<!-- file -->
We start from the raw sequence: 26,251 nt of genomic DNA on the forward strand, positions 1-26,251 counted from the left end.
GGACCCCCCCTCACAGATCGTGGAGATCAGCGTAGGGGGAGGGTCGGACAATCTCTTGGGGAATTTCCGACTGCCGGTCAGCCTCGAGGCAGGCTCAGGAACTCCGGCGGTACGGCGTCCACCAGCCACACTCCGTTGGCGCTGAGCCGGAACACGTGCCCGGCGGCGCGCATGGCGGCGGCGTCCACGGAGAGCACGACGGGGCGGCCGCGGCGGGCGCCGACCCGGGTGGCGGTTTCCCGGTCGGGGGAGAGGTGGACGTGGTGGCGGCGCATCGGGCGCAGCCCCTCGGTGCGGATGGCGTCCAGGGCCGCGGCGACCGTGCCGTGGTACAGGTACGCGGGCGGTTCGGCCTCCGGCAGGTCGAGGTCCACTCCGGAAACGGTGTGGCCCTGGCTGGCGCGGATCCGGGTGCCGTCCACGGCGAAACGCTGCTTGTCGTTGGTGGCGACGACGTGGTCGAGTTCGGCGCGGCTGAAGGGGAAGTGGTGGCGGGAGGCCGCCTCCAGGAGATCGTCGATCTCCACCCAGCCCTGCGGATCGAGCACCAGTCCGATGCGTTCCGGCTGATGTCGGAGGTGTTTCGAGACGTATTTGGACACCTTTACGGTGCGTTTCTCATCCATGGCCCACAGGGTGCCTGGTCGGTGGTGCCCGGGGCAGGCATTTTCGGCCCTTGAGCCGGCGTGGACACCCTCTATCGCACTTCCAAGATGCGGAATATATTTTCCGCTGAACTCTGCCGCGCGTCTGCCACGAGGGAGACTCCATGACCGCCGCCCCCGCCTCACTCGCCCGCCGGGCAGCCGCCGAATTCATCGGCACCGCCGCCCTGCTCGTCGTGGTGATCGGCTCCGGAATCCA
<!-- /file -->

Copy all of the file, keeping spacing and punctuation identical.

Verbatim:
We start from the raw sequence: 26,251 nt of genomic DNA on the forward strand, positions 1-26,251 counted from the left end.
GGACCCCCCCTCACAGATCGTGGAGATCAGCGTAGGGGGAGGGTCGGACAATCTCTTGGGGAATTTCCGACTGCCGGTCAGCCTCGAGGCAGGCTCAGGAACTCCGGCGGTACGGCGTCCACCAGCCACACTCCGTTGGCGCTGAGCCGGAACACGTGCCCGGCGGCGCGCATGGCGGCGGCGTCCACGGAGAGCACGACGGGGCGGCCGCGGCGGGCGCCGACCCGGGTGGCGGTTTCCCGGTCGGGGGAGAGGTGGACGTGGTGGCGGCGCATCGGGCGCAGCCCCTCGGTGCGGATGGCGTCCAGGGCCGCGGCGACCGTGCCGTGGTACAGGTACGCGGGCGGTTCGGCCTCCGGCAGGTCGAGGTCCACTCCGGAAACGGTGTGGCCCTGGCTGGCGCGGATCCGGGTGCCGTCCACGGCGAAACGCTGCTTGTCGTTGGTGGCGACGACGTGGTCGAGTTCGGCGCGGCTGAAGGGGAAGTGGTGGCGGGAGGCCGCCTCCAGGAGATCGTCGATCTCCACCCAGCCCTGCGGATCGAGCACCAGTCCGATGCGTTCCGGCTGATGTCGGAGGTGTTTCGAGACGTATTTGGACACCTTTACGGTGCGTTTCTCATCCATGGCCCACAGGGTGCCTGGTCGGTGGTGCCCGGGGCAGGCATTTTCGGCCCTTGAGCCGGCGTGGACACCCTCTATCGCACTTCCAAGATGCGGAATATATTTTCCGCTGAACTCTGCCGCGCGTCTGCCACGAGGGAGACTCCATGACCGCCGCCCCCGCCTCACTCGCCCGCCGGGCAGCCGCCGAATTCATCGGCACCGCCGCCCTGCTCGTCGTGGTGATCGGCTCCGGAATCCA